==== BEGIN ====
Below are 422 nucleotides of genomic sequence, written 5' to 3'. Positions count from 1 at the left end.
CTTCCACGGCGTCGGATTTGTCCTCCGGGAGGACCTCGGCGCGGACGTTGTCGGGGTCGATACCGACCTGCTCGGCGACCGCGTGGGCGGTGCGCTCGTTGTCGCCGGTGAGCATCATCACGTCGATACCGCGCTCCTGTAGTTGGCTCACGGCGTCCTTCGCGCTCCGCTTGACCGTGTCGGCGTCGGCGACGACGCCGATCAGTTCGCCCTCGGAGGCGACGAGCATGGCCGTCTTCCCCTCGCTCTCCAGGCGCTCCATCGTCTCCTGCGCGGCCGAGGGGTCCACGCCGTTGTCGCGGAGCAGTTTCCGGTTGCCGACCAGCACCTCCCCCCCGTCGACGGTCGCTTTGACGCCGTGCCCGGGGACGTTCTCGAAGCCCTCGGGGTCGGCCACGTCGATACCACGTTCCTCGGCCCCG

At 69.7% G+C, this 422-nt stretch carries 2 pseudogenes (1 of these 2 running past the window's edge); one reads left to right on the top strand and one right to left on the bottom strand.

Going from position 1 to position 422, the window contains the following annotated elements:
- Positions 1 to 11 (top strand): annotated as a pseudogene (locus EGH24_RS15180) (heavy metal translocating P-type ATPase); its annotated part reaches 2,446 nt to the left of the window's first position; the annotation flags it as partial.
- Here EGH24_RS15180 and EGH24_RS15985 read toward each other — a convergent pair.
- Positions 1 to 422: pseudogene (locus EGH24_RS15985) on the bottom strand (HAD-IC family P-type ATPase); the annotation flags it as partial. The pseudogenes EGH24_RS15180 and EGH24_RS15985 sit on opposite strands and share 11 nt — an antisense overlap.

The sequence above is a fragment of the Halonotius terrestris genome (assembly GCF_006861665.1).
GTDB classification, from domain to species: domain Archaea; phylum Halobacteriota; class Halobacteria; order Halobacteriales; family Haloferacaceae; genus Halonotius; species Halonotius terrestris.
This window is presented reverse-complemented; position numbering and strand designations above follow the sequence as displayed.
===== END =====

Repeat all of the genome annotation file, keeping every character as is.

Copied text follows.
Below are 422 nucleotides of genomic sequence, written 5' to 3'. Positions count from 1 at the left end.
CTTCCACGGCGTCGGATTTGTCCTCCGGGAGGACCTCGGCGCGGACGTTGTCGGGGTCGATACCGACCTGCTCGGCGACCGCGTGGGCGGTGCGCTCGTTGTCGCCGGTGAGCATCATCACGTCGATACCGCGCTCCTGTAGTTGGCTCACGGCGTCCTTCGCGCTCCGCTTGACCGTGTCGGCGTCGGCGACGACGCCGATCAGTTCGCCCTCGGAGGCGACGAGCATGGCCGTCTTCCCCTCGCTCTCCAGGCGCTCCATCGTCTCCTGCGCGGCCGAGGGGTCCACGCCGTTGTCGCGGAGCAGTTTCCGGTTGCCGACCAGCACCTCCCCCCCGTCGACGGTCGCTTTGACGCCGTGCCCGGGGACGTTCTCGAAGCCCTCGGGGTCGGCCACGTCGATACCACGTTCCTCGGCCCCG

At 69.7% G+C, this 422-nt stretch carries 2 pseudogenes (1 of these 2 running past the window's edge); one reads left to right on the top strand and one right to left on the bottom strand.

Going from position 1 to position 422, the window contains the following annotated elements:
- Positions 1 to 11 (top strand): annotated as a pseudogene (locus EGH24_RS15180) (heavy metal translocating P-type ATPase); its annotated part reaches 2,446 nt to the left of the window's first position; the annotation flags it as partial.
- Here EGH24_RS15180 and EGH24_RS15985 read toward each other — a convergent pair.
- Positions 1 to 422: pseudogene (locus EGH24_RS15985) on the bottom strand (HAD-IC family P-type ATPase); the annotation flags it as partial. The pseudogenes EGH24_RS15180 and EGH24_RS15985 sit on opposite strands and share 11 nt — an antisense overlap.

The sequence above is a fragment of the Halonotius terrestris genome (assembly GCF_006861665.1).
GTDB classification, from domain to species: domain Archaea; phylum Halobacteriota; class Halobacteria; order Halobacteriales; family Haloferacaceae; genus Halonotius; species Halonotius terrestris.
This window is presented reverse-complemented; position numbering and strand designations above follow the sequence as displayed.